WASHINGTON, D.C. — The long-standing rule of matching wine and food — red wine with red meat and white wine with fish — actually has a scientific explanation, according to two scientists working for the Mercian Corporation, a Japanese producer and marketer of wine.
The research, published in the Journal of Agricultural and Food Chemistry, found that the small amounts of iron found in many red wines caused those who eat fish to have a strong, fishy aftertaste.
Researchers had wine tasters sample 36 red wines and 26 white wines while dining on scallops. The wines varied by country of origin, variety and vintage, but the samples that contained irons were consistently rated as having a fishy aftertaste.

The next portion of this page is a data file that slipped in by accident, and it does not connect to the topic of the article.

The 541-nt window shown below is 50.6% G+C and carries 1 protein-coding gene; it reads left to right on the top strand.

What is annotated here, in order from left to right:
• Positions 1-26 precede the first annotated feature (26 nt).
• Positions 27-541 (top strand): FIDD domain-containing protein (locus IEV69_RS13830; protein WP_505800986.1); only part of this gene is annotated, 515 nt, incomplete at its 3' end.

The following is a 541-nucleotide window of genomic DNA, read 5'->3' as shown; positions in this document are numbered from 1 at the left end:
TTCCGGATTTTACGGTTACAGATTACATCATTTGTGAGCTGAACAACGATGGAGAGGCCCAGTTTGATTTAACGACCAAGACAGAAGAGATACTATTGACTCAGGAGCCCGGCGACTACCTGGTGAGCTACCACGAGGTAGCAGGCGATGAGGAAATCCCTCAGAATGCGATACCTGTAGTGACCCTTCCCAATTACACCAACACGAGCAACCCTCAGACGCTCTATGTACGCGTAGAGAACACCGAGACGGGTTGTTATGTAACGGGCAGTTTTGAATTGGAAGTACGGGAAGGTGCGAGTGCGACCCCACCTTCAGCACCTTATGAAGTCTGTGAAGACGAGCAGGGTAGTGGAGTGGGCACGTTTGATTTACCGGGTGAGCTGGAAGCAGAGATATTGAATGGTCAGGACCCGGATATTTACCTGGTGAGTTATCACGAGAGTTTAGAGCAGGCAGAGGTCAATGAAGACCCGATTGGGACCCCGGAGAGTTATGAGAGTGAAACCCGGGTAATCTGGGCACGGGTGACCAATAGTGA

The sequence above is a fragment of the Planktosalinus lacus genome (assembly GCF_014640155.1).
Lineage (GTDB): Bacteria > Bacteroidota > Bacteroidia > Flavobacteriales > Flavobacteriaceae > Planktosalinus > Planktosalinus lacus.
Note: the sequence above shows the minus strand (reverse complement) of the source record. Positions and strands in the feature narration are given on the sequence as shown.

When the scientists increased the amount of iron in a particular wine, the nastiness of the aftertaste increased. The reports of the bad aftertaste went away when a substance that binds to iron was added to the offending wines.
Fish were then soaked in high-iron wine and several compounds related to the “fish” taste increased measurably.
Jim Dawson reports for Inside Science News Service.